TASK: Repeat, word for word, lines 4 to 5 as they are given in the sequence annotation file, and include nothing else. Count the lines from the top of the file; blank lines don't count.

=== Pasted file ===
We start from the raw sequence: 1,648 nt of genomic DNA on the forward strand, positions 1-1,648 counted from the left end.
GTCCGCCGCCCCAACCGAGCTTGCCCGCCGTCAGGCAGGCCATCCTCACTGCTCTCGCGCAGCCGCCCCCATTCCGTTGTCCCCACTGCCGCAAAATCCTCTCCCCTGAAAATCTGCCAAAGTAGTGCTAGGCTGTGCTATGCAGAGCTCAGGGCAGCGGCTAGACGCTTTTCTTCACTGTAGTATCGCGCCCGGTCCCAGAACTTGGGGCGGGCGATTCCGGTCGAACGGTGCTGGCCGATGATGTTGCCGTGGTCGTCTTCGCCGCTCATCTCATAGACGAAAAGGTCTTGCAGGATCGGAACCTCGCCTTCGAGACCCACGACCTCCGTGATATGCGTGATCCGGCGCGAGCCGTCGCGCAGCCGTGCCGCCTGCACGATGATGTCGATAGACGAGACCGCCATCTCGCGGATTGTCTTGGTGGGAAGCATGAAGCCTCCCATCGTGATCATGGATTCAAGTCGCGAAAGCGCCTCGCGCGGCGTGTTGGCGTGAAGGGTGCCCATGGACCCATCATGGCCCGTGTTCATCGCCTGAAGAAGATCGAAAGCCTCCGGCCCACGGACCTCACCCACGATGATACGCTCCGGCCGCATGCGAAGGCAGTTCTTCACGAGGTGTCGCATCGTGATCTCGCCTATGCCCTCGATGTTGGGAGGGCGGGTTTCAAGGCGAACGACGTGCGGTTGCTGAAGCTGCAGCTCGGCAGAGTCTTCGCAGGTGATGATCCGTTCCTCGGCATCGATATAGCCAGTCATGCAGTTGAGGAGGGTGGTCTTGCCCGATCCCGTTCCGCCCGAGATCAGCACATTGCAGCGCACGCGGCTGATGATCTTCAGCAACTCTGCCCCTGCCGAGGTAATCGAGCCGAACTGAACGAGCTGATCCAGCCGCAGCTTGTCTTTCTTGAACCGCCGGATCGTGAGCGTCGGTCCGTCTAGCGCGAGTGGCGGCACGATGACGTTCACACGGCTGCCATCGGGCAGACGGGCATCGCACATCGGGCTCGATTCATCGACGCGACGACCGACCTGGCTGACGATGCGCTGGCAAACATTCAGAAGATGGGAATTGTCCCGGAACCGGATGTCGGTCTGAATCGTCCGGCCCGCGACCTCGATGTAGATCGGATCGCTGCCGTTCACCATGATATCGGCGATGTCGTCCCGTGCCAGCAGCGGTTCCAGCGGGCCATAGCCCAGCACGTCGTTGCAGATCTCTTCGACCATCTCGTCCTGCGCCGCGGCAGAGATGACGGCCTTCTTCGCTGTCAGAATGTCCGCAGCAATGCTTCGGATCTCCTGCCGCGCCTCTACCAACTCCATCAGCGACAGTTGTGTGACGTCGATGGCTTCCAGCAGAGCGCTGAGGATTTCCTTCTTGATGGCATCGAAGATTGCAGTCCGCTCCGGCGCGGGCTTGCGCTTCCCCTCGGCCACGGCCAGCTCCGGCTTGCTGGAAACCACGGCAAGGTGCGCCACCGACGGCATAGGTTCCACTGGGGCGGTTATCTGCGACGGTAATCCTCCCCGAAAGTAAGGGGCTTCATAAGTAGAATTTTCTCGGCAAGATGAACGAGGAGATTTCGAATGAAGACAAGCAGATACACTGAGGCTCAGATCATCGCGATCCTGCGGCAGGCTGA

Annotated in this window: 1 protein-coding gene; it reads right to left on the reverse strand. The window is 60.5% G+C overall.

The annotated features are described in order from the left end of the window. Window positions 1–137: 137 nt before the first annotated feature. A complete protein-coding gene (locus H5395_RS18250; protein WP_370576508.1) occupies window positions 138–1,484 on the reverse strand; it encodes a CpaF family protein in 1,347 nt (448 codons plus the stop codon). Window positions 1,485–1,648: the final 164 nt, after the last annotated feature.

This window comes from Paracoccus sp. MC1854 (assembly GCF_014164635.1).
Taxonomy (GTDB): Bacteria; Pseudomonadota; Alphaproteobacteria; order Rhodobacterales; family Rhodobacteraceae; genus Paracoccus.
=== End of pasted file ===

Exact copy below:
The annotated features are described in order from the left end of the window. Window positions 1–137: 137 nt before the first annotated feature. A complete protein-coding gene (locus H5395_RS18250; protein WP_370576508.1) occupies window positions 138–1,484 on the reverse strand; it encodes a CpaF family protein in 1,347 nt (448 codons plus the stop codon). Window positions 1,485–1,648: the final 164 nt, after the last annotated feature.

This window comes from Paracoccus sp. MC1854 (assembly GCF_014164635.1).